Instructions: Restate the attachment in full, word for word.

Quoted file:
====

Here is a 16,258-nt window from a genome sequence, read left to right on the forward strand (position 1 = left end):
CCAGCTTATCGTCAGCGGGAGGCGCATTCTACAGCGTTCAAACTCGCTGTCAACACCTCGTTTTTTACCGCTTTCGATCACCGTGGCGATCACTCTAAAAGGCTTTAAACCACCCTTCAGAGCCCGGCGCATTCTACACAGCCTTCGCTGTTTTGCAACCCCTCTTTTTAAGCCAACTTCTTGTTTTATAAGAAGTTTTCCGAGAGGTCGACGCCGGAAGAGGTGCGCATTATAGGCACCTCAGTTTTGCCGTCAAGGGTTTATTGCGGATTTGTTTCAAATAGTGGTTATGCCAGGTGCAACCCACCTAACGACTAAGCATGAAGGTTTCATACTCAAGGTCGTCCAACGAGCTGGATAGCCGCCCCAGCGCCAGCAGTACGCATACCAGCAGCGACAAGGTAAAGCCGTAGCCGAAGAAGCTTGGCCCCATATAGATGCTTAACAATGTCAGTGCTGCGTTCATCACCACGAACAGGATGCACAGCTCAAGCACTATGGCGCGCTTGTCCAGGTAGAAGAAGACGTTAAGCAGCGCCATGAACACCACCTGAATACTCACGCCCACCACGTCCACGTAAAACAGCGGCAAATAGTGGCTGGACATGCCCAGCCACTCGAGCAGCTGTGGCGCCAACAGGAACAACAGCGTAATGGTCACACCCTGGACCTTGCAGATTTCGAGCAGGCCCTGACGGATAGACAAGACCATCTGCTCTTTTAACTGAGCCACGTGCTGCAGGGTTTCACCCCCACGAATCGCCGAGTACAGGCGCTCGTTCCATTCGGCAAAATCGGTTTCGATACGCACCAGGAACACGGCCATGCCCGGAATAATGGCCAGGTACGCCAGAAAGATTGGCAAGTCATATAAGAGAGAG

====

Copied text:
Here is a 16,258-nt window from a genome sequence, read left to right on the forward strand (position 1 = left end):
CCAGCTTATCGTCAGCGGGAGGCGCATTCTACAGCGTTCAAACTCGCTGTCAACACCTCGTTTTTTACCGCTTTCGATCACCGTGGCGATCACTCTAAAAGGCTTTAAACCACCCTTCAGAGCCCGGCGCATTCTACACAGCCTTCGCTGTTTTGCAACCCCTCTTTTTAAGCCAACTTCTTGTTTTATAAGAAGTTTTCCGAGAGGTCGACGCCGGAAGAGGTGCGCATTATAGGCACCTCAGTTTTGCCGTCAAGGGTTTATTGCGGATTTGTTTCAAATAGTGGTTATGCCAGGTGCAACCCACCTAACGACTAAGCATGAAGGTTTCATACTCAAGGTCGTCCAACGAGCTGGATAGCCGCCCCAGCGCCAGCAGTACGCATACCAGCAGCGACAAGGTAAAGCCGTAGCCGAAGAAGCTTGGCCCCATATAGATGCTTAACAATGTCAGTGCTGCGTTCATCACCACGAACAGGATGCACAGCTCAAGCACTATGGCGCGCTTGTCCAGGTAGAAGAAGACGTTAAGCAGCGCCATGAACACCACCTGAATACTCACGCCCACCACGTCCACGTAAAACAGCGGCAAATAGTGGCTGGACATGCCCAGCCACTCGAGCAGCTGTGGCGCCAACAGGAACAACAGCGTAATGGTCACACCCTGGACCTTGCAGATTTCGAGCAGGCCCTGACGGATAGACAAGACCATCTGCTCTTTTAACTGAGCCACGTGCTGCAGGGTTTCACCCCCACGAATCGCCGAGTACAGGCGCTCGTTCCATTCGGCAAAATCGGTTTCGATACGCACCAGGAACACGGCCATGCCCGGAATAATGGCCAGGTACGCCAGAAAGATTGGCAAGTCATATAAGAGAGAG